Imaging brain tumors – 7 – Bonus cases

Brain tumors are one of the most common diagnoses addressed in neuroradiology. This covers a wide spectrum of disease, from primary brain tumors like gliomas and glioblastomas to secondary disease like metastases. This lecture covers the spectrum of the most common brain tumors, with an emphasis on primary brain tumors.

This video gives some additional cases in which you can apply the principles learned in the other videos to form a differential. These are challenging cases, and your top differential will not always be correct, but it is more about going through the thought process.

If you have not seen the other brain tumor videos, it may be useful to check them out before watching this video. They address imaging tumor types including astrocytomas,oligodendrogliomas, other low grade glial tumors,and non-glial tumors. Other videos address general topics in brain tumor imagingand how to form a differential diagnosis for a brain tumor.

The level of this lecture is appropriate for radiology residents, radiology fellows, and trainees in other specialties who have an interest in neuroradiology or may see patients with brain tumors.

Other videos on the brain tumor playlist are found here.

Neuroradiology Unknown Videos – Case 1

This unknown case is a 58 year-old presenting with confusion and transient weakness. The CT and MR show a large mass in the left frontal lobe as well as an additional mass in the posterior right frontal lobe.

The key points of this video are how to deal with creating a differential diagnosis in a patient with multiple enhancing masses. Generally speaking, the differential will include metastasis, lymphoma, glioblastoma, and infection. However, by using some more subtle clues you can often make a pretty good guess about which one it will be, which may help your surgeons as they go in for biopsy.

This will be part of an unknown case series that will be continuously updated. See the full playlist below:

Basic Spine – Chapter 5 – Case Review

This is the final chapter in a review of basic spine imaging. This chapter reviews some of the key concepts using a few unknown cases.

The level of this lecture is appropriate for medical students, junior residents, and trainees in other specialties who have an interest in spine imaging or may see patients with spine disease.

Board Review 1 – Full lecture

This lecture is a board review lecture geared towards preparation for the radiology resident ABR core exam, although similar material is used for the ABR certifying exam general and neuroradiology sections.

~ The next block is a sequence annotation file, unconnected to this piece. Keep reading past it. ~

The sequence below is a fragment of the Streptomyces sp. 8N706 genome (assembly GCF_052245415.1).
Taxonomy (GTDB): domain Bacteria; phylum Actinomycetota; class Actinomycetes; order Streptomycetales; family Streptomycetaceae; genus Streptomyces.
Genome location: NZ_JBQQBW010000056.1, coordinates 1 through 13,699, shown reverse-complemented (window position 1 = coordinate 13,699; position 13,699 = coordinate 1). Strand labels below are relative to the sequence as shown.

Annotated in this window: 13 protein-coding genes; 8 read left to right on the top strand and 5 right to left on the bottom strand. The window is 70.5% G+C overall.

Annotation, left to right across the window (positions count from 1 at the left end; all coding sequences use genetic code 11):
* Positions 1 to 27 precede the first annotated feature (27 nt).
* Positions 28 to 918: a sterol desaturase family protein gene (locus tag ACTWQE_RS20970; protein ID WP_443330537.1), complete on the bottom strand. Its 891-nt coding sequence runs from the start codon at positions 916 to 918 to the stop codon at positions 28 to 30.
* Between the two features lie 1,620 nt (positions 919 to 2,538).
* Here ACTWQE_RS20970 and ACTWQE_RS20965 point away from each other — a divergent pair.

The format of this lecture is case-based. Each case consists of a series of images followed by 1 or 2 questions. The first question is usually to name the diagnosis, while the second is a multiple choice question to test deeper understanding of the specific condition. Try to get the diagnosis before you see the second questions.

The first 5 cases of this review are a case based review of neurodegenerative disorders and dementia. Cases 6-20 are general neuroradiology board review. Enjoy.

Board Review 1 – Case 20

Neuroradiology board review. This lecture is geared towards the ABR core exam for residents, but it would be useful for review for the ABR certifying exam or certificate of added qualification (CAQ) exam for neuroradiology.

More description and the answer (spoiler!) are seen below the video.

This case shows a CT of the orbits with proptosis and enlargement of the extraocular muscles. There is relative sparing of the myotendinous junction (where the muscles meet the globe).

The diagnosis is: Graves ophthalmopathy

Graves disease is one of the most common causes of bilateral opthalmopathy, although findings do not have to be symmetric. Findings often do not improve with treatment of Graves disease.

Board Review 1 – Case 19

Neuroradiology board review. This lecture is geared towards the ABR core exam for residents, but it would be useful for review for the ABR certifying exam or certificate of added qualification (CAQ) exam for neuroradiology.

More description and the answer (spoiler!) are seen below the video.

The initial CT in this patient shows subtle hyperintensity in the pons which could easily be mistaken for artifact. However, MRI confirms a central and symmetric hyperintensity within the pons.